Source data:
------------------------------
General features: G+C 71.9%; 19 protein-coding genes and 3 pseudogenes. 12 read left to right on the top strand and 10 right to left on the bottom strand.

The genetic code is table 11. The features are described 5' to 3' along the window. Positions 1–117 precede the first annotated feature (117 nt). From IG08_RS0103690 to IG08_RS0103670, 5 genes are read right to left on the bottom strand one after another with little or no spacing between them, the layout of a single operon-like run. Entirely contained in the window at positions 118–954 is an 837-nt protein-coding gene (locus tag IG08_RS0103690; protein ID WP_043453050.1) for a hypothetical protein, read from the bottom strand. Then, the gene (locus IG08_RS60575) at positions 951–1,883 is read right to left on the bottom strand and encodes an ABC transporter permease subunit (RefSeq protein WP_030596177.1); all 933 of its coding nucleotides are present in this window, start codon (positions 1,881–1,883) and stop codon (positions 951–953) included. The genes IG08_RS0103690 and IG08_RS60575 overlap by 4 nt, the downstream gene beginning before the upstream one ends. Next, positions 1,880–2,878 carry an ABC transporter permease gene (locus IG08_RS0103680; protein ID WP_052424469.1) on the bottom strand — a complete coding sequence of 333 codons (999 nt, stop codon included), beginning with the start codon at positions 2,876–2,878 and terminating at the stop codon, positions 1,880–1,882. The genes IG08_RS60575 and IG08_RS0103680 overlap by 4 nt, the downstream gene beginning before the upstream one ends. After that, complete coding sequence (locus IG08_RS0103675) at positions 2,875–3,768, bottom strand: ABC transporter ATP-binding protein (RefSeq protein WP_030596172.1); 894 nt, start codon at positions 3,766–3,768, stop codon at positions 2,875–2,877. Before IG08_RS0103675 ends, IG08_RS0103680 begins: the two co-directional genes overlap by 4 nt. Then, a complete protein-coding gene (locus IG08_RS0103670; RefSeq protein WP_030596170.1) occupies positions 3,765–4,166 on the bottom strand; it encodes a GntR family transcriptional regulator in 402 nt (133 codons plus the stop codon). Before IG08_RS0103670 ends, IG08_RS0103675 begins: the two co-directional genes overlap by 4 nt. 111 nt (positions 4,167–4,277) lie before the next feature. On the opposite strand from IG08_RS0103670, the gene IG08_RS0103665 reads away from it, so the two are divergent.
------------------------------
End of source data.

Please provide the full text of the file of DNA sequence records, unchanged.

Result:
General features: G+C 71.9%; 19 protein-coding genes and 3 pseudogenes. 12 read left to right on the top strand and 10 right to left on the bottom strand.

The genetic code is table 11. The features are described 5' to 3' along the window. Positions 1–117 precede the first annotated feature (117 nt). From IG08_RS0103690 to IG08_RS0103670, 5 genes are read right to left on the bottom strand one after another with little or no spacing between them, the layout of a single operon-like run. Entirely contained in the window at positions 118–954 is an 837-nt protein-coding gene (locus tag IG08_RS0103690; protein ID WP_043453050.1) for a hypothetical protein, read from the bottom strand. Then, the gene (locus IG08_RS60575) at positions 951–1,883 is read right to left on the bottom strand and encodes an ABC transporter permease subunit (RefSeq protein WP_030596177.1); all 933 of its coding nucleotides are present in this window, start codon (positions 1,881–1,883) and stop codon (positions 951–953) included. The genes IG08_RS0103690 and IG08_RS60575 overlap by 4 nt, the downstream gene beginning before the upstream one ends. Next, positions 1,880–2,878 carry an ABC transporter permease gene (locus IG08_RS0103680; protein ID WP_052424469.1) on the bottom strand — a complete coding sequence of 333 codons (999 nt, stop codon included), beginning with the start codon at positions 2,876–2,878 and terminating at the stop codon, positions 1,880–1,882. The genes IG08_RS60575 and IG08_RS0103680 overlap by 4 nt, the downstream gene beginning before the upstream one ends. After that, complete coding sequence (locus IG08_RS0103675) at positions 2,875–3,768, bottom strand: ABC transporter ATP-binding protein (RefSeq protein WP_030596172.1); 894 nt, start codon at positions 3,766–3,768, stop codon at positions 2,875–2,877. Before IG08_RS0103675 ends, IG08_RS0103680 begins: the two co-directional genes overlap by 4 nt. Then, a complete protein-coding gene (locus IG08_RS0103670; RefSeq protein WP_030596170.1) occupies positions 3,765–4,166 on the bottom strand; it encodes a GntR family transcriptional regulator in 402 nt (133 codons plus the stop codon). Before IG08_RS0103670 ends, IG08_RS0103675 begins: the two co-directional genes overlap by 4 nt. 111 nt (positions 4,167–4,277) lie before the next feature. On the opposite strand from IG08_RS0103670, the gene IG08_RS0103665 reads away from it, so the two are divergent.